Jamila Afghani


Jamila Afghani is the President of WILPF Afghanistan which she started in 2015. She is also an active member and founder of several organisations including the Noor Educational and Capacity Development Organisation (NECDO). Elected in 2018 as South Asia Regional Representative to WILPF’s International Board, WILPF benefits from Jamila’s work experience in education, migration, gender, including gender-based violence and democratic governance in post-conflict and transitional countries.

Sylvie Jacqueline Ndongmo


Sylvie Jacqueline NDONGMO is a human rights and peace leader with over 27 years experience including ten within WILPF. She has a multi-disciplinary background with a track record of multiple socio-economic development projects implemented to improve policies, practices and peace-oriented actions. Sylvie is the founder of WILPF Cameroon and was the Section’s president until 2022. She co-coordinated the African Working Group before her election as Africa Representative to WILPF’s International Board in 2018. A teacher by profession and an African Union Trainer in peace support operations, Sylvie has extensive experience advocating for the political and social rights of women in Africa and worldwide.

WILPF Afghanistan

In response to the takeover of Afghanistan by the Taliban and its targeted attacks on civil society members, WILPF Afghanistan issued several statements calling on the international community to stand in solidarity with Afghan people and ensure that their rights be upheld, including access to aid. The Section also published 100 Untold Stories of War and Peace, a compilation of true stories that highlight the effects of war and militarisation on the region. 

IPB Congress Barcelona

WILPF Germany (+Young WILPF network), WILPF Spain and MENA Regional Representative

Lorem ipsum dolor sit amet, consectetur adipiscing elit. Mauris facilisis luctus rhoncus. Praesent eget tellus sit amet enim consectetur condimentum et vel ante. Nulla facilisi. Suspendisse et nunc sem. Vivamus ullamcorper vestibulum neque, a interdum nisl accumsan ac. Cras ut condimentum turpis. Vestibulum ante ipsum primis in faucibus orci luctus et ultrices posuere cubilia curae; Curabitur efficitur gravida ipsum, quis ultricies erat iaculis pellentesque. Nulla congue iaculis feugiat. Suspendisse euismod congue ultricies. Sed blandit neque in libero ultricies aliquam. Donec euismod eget diam vitae vehicula. Fusce hendrerit purus leo. Aenean malesuada, ante eu aliquet mollis, diam erat suscipit eros, in.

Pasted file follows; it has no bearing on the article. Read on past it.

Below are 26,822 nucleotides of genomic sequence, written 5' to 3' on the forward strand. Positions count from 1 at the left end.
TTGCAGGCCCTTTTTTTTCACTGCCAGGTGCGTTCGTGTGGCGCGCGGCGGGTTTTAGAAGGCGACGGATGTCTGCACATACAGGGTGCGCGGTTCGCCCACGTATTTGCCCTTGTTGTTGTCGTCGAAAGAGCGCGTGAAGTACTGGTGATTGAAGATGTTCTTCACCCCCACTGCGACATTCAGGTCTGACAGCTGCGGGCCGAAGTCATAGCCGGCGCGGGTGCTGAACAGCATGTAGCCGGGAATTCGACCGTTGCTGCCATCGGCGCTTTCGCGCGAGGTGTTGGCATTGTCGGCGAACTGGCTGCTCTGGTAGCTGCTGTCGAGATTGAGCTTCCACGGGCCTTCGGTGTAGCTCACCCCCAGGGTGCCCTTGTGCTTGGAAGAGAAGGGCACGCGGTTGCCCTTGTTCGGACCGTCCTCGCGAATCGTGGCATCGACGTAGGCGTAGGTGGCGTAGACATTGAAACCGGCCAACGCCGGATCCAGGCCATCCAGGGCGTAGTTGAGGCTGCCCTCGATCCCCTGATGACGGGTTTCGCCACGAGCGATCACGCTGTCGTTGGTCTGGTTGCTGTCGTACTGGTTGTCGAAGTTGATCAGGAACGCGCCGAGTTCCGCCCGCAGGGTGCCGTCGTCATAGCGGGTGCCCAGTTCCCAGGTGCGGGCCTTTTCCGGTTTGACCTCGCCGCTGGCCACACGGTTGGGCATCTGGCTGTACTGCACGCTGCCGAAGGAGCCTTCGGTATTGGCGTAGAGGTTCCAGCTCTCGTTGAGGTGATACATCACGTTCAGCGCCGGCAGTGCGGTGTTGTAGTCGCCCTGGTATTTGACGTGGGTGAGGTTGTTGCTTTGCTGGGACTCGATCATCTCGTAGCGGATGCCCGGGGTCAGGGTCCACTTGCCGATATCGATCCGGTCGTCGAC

WILPF uses feminist analysis to argue that militarisation is a counter-productive and ill-conceived response to establishing security in the world. The more society becomes militarised, the more violence and injustice are likely to grow locally and worldwide.

Sixteen states are believed to have supplied weapons to Afghanistan from 2001 to 2020 with the US supplying 74 % of weapons, followed by Russia. Much of this equipment was left behind by the US military and is being used to inflate Taliban’s arsenal. WILPF is calling for better oversight on arms movement, for compensating affected Afghan people and for an end to all militarised systems.

Militarised masculinity

Mobilising men and boys around feminist peace has been one way of deconstructing and redefining masculinities. WILPF shares a feminist analysis on the links between militarism, masculinities, peace and security. We explore opportunities for strengthening activists’ action to build equal partnerships among women and men for gender equality.

WILPF has been working on challenging the prevailing notion of masculinity based on men’s physical and social superiority to, and dominance of, women in Afghanistan. It recognizes that these notions are not representative of all Afghan men, contrary to the publicly prevailing notion.

Feminist peace​

In WILPF’s view, any process towards establishing peace that has not been partly designed by women remains deficient. Beyond bringing perspectives that encapsulate the views of half of the society and unlike the men only designed processes, women’s true and meaningful participation allows the situation to improve.

In Afghanistan, WILPF has been demanding that women occupy the front seats at the negotiating tables. The experience of the past 20 has shown that women’s presence produces more sustainable solutions when they are empowered and enabled to play a role.

Skip to content